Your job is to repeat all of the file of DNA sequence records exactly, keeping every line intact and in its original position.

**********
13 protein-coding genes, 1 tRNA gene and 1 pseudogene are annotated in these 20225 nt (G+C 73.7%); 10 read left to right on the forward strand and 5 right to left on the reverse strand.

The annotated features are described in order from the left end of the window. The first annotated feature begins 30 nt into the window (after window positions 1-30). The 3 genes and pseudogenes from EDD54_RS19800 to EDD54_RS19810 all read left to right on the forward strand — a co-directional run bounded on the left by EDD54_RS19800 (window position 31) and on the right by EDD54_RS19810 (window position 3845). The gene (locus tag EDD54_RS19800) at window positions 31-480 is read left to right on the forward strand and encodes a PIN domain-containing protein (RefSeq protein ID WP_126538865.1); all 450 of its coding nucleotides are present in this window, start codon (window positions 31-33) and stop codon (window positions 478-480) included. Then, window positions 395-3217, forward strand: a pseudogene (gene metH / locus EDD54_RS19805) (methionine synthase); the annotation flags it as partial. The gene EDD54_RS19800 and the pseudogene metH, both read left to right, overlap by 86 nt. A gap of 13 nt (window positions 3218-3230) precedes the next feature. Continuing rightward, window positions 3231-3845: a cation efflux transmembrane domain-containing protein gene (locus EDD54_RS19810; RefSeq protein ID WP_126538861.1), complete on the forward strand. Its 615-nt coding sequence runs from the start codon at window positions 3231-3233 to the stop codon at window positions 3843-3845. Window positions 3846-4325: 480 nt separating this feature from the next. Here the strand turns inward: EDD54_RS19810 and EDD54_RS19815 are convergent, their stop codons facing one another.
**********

13 protein-coding genes, 1 tRNA gene and 1 pseudogene are annotated in these 20225 nt (G+C 73.7%); 10 read left to right on the forward strand and 5 right to left on the reverse strand.

The annotated features are described in order from the left end of the window. The first annotated feature begins 30 nt into the window (after window positions 1-30). The 3 genes and pseudogenes from EDD54_RS19800 to EDD54_RS19810 all read left to right on the forward strand — a co-directional run bounded on the left by EDD54_RS19800 (window position 31) and on the right by EDD54_RS19810 (window position 3845). The gene (locus tag EDD54_RS19800) at window positions 31-480 is read left to right on the forward strand and encodes a PIN domain-containing protein (RefSeq protein ID WP_126538865.1); all 450 of its coding nucleotides are present in this window, start codon (window positions 31-33) and stop codon (window positions 478-480) included. Then, window positions 395-3217, forward strand: a pseudogene (gene metH / locus EDD54_RS19805) (methionine synthase); the annotation flags it as partial. The gene EDD54_RS19800 and the pseudogene metH, both read left to right, overlap by 86 nt. A gap of 13 nt (window positions 3218-3230) precedes the next feature. Continuing rightward, window positions 3231-3845: a cation efflux transmembrane domain-containing protein gene (locus EDD54_RS19810; RefSeq protein ID WP_126538861.1), complete on the forward strand. Its 615-nt coding sequence runs from the start codon at window positions 3231-3233 to the stop codon at window positions 3843-3845. Window positions 3846-4325: 480 nt separating this feature from the next. Here the strand turns inward: EDD54_RS19810 and EDD54_RS19815 are convergent, their stop codons facing one another.